Perfect vs Good Enough Photography

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What camera stuff I recommend, Getting There With Photography: By Dom Bower…


Maxsdiscos says:

You are there to do a job. If the image is satisfactory, that is what
counts to the customer. I fully agree with the clothing not affecting your
quality of work.

Eric Rossi says:

Great vid. But my main question is, “is there EVER a such thing as a
perfect image?”

Robert Herrera says:

Can’t remember the photographer’s name, but I think you mentioned his work
before and was featured on Fstoppers before.. property photographer that
shoots composites / multiple exposures.

From what I gather.. he shoots one or two high end properties at a time. So
I’m guessing he has the time and budget to invest in that process and

+Dombowerphoto If given the option to shoot 100 properties and produce
“good enough” photos or shoot 3 properties but are expected to produce
“near perfect” images, which would you choose. Assuming same time table and

Thanks… uhmm.. Cheers.

matthew Cardinal says:

If you get repeat business, you are good enough. And there is always
someone who is better, and there is always someone who cant teach you more
than you know. For me perfection is in the eye of the beholder.

Razor2048 says:

I think that user may have considered your photos to be beyond the level of
“good enough”. Doing multiple HDR images will make doing multiple homes per
day, very difficult. For HDR, there is no preset that can be used if you
want a consistent use. to maintain consistency, you pretty much have to do
your first image as good as possible, then throw it up on a second display,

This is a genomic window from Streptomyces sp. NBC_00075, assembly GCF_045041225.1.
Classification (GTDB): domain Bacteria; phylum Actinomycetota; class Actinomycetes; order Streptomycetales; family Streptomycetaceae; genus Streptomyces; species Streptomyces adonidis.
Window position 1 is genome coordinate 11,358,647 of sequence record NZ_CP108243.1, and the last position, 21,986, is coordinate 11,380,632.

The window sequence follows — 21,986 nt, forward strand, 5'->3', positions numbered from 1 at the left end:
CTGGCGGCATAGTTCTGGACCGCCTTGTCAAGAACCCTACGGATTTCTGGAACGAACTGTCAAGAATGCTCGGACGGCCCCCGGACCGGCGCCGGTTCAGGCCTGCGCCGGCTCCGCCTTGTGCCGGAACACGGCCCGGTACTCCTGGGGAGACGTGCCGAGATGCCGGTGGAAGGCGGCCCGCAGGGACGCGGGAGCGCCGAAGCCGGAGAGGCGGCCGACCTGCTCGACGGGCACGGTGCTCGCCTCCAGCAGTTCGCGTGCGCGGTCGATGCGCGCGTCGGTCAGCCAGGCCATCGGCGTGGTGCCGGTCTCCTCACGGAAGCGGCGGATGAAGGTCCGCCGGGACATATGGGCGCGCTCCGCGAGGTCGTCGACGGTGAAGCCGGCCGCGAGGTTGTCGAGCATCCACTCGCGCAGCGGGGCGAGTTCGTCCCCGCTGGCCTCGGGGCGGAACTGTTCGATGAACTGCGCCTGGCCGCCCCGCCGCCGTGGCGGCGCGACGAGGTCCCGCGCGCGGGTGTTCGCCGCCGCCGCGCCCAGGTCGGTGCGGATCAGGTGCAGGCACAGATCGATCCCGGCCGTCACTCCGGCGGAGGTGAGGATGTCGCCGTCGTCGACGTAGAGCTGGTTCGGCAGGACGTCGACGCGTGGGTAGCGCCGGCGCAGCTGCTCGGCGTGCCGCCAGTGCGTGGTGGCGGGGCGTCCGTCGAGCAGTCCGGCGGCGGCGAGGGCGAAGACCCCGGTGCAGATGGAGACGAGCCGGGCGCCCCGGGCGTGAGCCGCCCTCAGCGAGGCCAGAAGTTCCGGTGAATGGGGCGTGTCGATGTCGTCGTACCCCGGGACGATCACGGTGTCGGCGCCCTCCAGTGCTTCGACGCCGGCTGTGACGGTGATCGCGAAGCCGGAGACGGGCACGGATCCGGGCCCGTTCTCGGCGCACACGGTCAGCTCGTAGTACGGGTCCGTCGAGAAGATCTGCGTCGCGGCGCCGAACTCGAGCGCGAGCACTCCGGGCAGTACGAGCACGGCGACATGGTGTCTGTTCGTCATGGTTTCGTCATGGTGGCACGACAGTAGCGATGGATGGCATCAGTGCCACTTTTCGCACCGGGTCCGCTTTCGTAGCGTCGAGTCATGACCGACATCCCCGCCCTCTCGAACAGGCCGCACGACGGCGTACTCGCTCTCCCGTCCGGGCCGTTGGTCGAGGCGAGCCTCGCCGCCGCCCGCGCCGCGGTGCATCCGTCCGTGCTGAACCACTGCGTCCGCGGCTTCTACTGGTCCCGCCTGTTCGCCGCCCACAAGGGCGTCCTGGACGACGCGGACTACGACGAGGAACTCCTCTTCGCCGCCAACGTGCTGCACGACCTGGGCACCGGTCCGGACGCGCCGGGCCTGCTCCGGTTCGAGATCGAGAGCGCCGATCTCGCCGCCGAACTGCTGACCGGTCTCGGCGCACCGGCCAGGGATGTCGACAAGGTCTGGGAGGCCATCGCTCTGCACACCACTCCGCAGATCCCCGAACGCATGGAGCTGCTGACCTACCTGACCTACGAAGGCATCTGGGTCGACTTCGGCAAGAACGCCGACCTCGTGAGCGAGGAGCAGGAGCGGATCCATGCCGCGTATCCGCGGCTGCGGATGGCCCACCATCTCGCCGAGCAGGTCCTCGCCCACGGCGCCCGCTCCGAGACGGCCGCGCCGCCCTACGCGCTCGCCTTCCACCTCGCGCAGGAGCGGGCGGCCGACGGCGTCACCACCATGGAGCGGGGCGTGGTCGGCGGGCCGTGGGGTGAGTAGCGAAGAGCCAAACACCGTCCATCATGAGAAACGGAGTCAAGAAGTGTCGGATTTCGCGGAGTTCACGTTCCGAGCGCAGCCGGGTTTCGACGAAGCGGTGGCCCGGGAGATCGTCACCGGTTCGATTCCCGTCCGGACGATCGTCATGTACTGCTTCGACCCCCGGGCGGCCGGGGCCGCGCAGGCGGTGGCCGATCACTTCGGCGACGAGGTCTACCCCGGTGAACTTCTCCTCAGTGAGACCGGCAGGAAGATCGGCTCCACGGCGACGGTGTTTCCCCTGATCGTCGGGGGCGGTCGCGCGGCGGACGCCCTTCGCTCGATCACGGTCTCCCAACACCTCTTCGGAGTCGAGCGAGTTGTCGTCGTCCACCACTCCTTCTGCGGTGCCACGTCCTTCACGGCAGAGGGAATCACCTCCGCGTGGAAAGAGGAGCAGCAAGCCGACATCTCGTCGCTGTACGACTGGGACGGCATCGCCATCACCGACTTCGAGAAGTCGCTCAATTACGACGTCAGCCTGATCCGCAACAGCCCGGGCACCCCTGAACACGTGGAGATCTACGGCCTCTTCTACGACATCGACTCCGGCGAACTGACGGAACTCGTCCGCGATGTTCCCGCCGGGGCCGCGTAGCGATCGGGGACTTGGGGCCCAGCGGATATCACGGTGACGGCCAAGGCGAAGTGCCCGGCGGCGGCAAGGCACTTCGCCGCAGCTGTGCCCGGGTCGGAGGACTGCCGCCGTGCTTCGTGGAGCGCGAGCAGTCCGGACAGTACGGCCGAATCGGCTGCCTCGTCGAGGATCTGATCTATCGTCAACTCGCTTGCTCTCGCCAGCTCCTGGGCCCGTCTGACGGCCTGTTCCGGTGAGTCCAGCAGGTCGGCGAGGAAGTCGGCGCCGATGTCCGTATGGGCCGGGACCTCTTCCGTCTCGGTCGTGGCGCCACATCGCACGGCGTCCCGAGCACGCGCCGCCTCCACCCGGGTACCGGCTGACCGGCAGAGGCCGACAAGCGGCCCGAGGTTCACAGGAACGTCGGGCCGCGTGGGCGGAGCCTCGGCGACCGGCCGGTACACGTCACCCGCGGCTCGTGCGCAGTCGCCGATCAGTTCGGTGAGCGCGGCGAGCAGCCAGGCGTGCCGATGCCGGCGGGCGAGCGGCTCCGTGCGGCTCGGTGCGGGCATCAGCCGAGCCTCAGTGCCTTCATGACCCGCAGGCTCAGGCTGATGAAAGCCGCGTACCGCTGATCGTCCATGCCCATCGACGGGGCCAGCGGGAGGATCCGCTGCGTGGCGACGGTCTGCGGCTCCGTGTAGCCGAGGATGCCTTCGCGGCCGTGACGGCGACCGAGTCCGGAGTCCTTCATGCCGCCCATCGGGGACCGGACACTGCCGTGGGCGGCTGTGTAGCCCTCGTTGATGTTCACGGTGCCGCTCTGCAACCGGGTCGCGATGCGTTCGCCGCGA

and use that as a reference for the next image you do, and have those 2 on
the display. The only time when an HDR can be streamlined, is when the
lighting and environments remains the same, and the elements of the subject
remains the same, the moment one thing changes, then a preset will not work
well because the previous preset may not handle all of the colors the same

Chris Song says:

the lint on your passenger seat is driving me nuts! you should take another
week and clone that out. lol but i guess that is “good enough” or
“more than good enough” for this application. awesome vid!

Tootightboxers says:

I agree, I went to Prague for 4 days last week and decided to leave the
DSLR at home so I could concentrate on having a good time and enjoying the
experience. I was a little gutted at first as the architecture over there
is stunning…. so I used my iPhone and a point & shoot to capture images.
When I got back I looked at them in lightroom and thought to myself I could
have done better with my full kit but you know what they’re pretty good….
and certainly ‘Good enough’ for holiday snaps/memories! To be totally fair
I actually got about 3 total gems with the iPhone that I would happily put
in a portfolio! 

Joonas Puuppo says:

Agreed. Instead of striving for perfection, we should strive for

Dombowerphoto says:
Robert Herrera says:

Hey +Dombowerphoto Just wanted to clarify some my previous comment on